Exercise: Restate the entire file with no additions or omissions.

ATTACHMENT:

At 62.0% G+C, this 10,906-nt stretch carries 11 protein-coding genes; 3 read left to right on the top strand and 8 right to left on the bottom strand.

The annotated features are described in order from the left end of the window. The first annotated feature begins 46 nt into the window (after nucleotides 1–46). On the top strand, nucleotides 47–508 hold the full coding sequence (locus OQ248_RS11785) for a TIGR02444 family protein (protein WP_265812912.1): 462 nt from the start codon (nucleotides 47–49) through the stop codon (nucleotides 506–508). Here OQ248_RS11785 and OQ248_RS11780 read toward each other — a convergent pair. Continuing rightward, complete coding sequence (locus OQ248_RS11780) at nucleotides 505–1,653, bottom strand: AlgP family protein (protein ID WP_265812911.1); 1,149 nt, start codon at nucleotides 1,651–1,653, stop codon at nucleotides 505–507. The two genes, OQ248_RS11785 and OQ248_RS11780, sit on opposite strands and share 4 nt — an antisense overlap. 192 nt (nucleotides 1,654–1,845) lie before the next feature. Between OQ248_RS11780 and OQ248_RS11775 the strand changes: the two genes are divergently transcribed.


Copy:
At 62.0% G+C, this 10,906-nt stretch carries 11 protein-coding genes; 3 read left to right on the top strand and 8 right to left on the bottom strand.

The annotated features are described in order from the left end of the window. The first annotated feature begins 46 nt into the window (after nucleotides 1–46). On the top strand, nucleotides 47–508 hold the full coding sequence (locus OQ248_RS11785) for a TIGR02444 family protein (protein WP_265812912.1): 462 nt from the start codon (nucleotides 47–49) through the stop codon (nucleotides 506–508). Here OQ248_RS11785 and OQ248_RS11780 read toward each other — a convergent pair. Continuing rightward, complete coding sequence (locus OQ248_RS11780) at nucleotides 505–1,653, bottom strand: AlgP family protein (protein ID WP_265812911.1); 1,149 nt, start codon at nucleotides 1,651–1,653, stop codon at nucleotides 505–507. The two genes, OQ248_RS11785 and OQ248_RS11780, sit on opposite strands and share 4 nt — an antisense overlap. 192 nt (nucleotides 1,654–1,845) lie before the next feature. Between OQ248_RS11780 and OQ248_RS11775 the strand changes: the two genes are divergently transcribed.